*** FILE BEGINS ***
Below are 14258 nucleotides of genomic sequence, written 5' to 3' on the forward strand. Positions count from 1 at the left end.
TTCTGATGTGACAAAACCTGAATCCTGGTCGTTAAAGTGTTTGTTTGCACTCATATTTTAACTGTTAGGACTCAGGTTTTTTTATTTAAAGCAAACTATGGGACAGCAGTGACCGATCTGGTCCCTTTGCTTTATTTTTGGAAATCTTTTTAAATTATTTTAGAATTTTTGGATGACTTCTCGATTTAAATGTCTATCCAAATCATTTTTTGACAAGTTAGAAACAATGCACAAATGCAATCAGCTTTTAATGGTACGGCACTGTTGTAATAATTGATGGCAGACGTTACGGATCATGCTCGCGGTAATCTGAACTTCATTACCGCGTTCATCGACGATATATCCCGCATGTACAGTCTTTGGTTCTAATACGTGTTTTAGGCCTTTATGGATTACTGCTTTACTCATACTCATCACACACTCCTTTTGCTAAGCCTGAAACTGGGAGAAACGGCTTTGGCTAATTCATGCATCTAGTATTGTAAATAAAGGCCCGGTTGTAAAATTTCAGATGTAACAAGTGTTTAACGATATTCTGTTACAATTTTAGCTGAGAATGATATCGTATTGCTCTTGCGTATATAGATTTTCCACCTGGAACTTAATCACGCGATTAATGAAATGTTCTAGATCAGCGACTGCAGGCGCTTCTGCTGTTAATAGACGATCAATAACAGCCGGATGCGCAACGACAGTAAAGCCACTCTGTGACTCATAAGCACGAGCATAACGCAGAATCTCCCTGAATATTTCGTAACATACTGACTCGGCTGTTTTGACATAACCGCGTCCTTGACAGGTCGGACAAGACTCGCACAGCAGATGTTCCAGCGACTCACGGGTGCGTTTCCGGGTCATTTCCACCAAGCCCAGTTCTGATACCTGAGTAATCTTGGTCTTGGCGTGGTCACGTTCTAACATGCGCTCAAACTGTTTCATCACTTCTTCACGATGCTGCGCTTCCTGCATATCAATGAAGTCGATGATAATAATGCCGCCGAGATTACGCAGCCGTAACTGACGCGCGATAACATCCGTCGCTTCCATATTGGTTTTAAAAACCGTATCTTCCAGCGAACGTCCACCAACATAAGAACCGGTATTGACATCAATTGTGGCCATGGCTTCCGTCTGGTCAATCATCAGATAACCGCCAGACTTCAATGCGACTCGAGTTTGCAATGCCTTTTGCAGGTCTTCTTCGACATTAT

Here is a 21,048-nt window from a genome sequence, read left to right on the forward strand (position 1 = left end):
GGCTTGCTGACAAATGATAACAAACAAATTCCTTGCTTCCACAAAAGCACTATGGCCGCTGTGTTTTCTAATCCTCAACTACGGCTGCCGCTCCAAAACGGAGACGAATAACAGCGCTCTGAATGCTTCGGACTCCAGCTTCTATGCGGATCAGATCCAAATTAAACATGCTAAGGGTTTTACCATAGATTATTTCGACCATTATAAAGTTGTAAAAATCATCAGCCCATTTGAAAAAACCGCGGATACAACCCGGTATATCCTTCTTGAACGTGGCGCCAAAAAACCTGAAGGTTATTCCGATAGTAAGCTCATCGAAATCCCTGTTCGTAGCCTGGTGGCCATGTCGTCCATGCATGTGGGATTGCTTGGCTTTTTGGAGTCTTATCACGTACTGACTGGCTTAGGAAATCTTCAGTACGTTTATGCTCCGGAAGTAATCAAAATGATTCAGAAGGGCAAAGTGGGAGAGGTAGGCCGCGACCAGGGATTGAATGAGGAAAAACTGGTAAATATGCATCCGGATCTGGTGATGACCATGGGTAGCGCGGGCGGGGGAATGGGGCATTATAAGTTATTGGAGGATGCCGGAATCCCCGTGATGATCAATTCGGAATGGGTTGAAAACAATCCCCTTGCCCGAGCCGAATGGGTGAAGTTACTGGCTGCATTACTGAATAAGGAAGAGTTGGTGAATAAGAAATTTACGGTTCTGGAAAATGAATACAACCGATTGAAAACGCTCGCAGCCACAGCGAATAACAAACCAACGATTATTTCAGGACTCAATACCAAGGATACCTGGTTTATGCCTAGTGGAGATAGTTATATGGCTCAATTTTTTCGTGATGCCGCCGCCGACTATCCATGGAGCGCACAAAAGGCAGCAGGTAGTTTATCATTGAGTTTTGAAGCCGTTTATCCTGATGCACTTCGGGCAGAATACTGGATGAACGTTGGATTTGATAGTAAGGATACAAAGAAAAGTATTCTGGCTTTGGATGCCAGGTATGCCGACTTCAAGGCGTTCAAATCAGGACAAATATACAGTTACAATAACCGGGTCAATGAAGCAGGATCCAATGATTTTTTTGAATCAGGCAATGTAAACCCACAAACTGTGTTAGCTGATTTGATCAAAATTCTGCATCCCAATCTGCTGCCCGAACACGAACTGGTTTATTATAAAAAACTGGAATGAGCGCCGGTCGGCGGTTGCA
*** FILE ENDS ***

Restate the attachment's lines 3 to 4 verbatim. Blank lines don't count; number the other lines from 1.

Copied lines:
Here is a 21,048-nt window from a genome sequence, read left to right on the forward strand (position 1 = left end):
GGCTTGCTGACAAATGATAACAAACAAATTCCTTGCTTCCACAAAAGCACTATGGCCGCTGTGTTTTCTAATCCTCAACTACGGCTGCCGCTCCAAAACGGAGACGAATAACAGCGCTCTGAATGCTTCGGACTCCAGCTTCTATGCGGATCAGATCCAAATTAAACATGCTAAGGGTTTTACCATAGATTATTTCGACCATTATAAAGTTGTAAAAATCATCAGCCCATTTGAAAAAACCGCGGATACAACCCGGTATATCCTTCTTGAACGTGGCGCCAAAAAACCTGAAGGTTATTCCGATAGTAAGCTCATCGAAATCCCTGTTCGTAGCCTGGTGGCCATGTCGTCCATGCATGTGGGATTGCTTGGCTTTTTGGAGTCTTATCACGTACTGACTGGCTTAGGAAATCTTCAGTACGTTTATGCTCCGGAAGTAATCAAAATGATTCAGAAGGGCAAAGTGGGAGAGGTAGGCCGCGACCAGGGATTGAATGAGGAAAAACTGGTAAATATGCATCCGGATCTGGTGATGACCATGGGTAGCGCGGGCGGGGGAATGGGGCATTATAAGTTATTGGAGGATGCCGGAATCCCCGTGATGATCAATTCGGAATGGGTTGAAAACAATCCCCTTGCCCGAGCCGAATGGGTGAAGTTACTGGCTGCATTACTGAATAAGGAAGAGTTGGTGAATAAGAAATTTACGGTTCTGGAAAATGAATACAACCGATTGAAAACGCTCGCAGCCACAGCGAATAACAAACCAACGATTATTTCAGGACTCAATACCAAGGATACCTGGTTTATGCCTAGTGGAGATAGTTATATGGCTCAATTTTTTCGTGATGCCGCCGCCGACTATCCATGGAGCGCACAAAAGGCAGCAGGTAGTTTATCATTGAGTTTTGAAGCCGTTTATCCTGATGCACTTCGGGCAGAATACTGGATGAACGTTGGATTTGATAGTAAGGATACAAAGAAAAGTATTCTGGCTTTGGATGCCAGGTATGCCGACTTCAAGGCGTTCAAATCAGGACAAATATACAGTTACAATAACCGGGTCAATGAAGCAGGATCCAATGATTTTTTTGAATCAGGCAATGTAAACCCACAAACTGTGTTAGCTGATTTGATCAAAATTCTGCATCCCAATCTGCTGCCCGAACACGAACTGGTTTATTATAAAAAACTGGAATGAGCGCCGGTCGGCGGTTGCA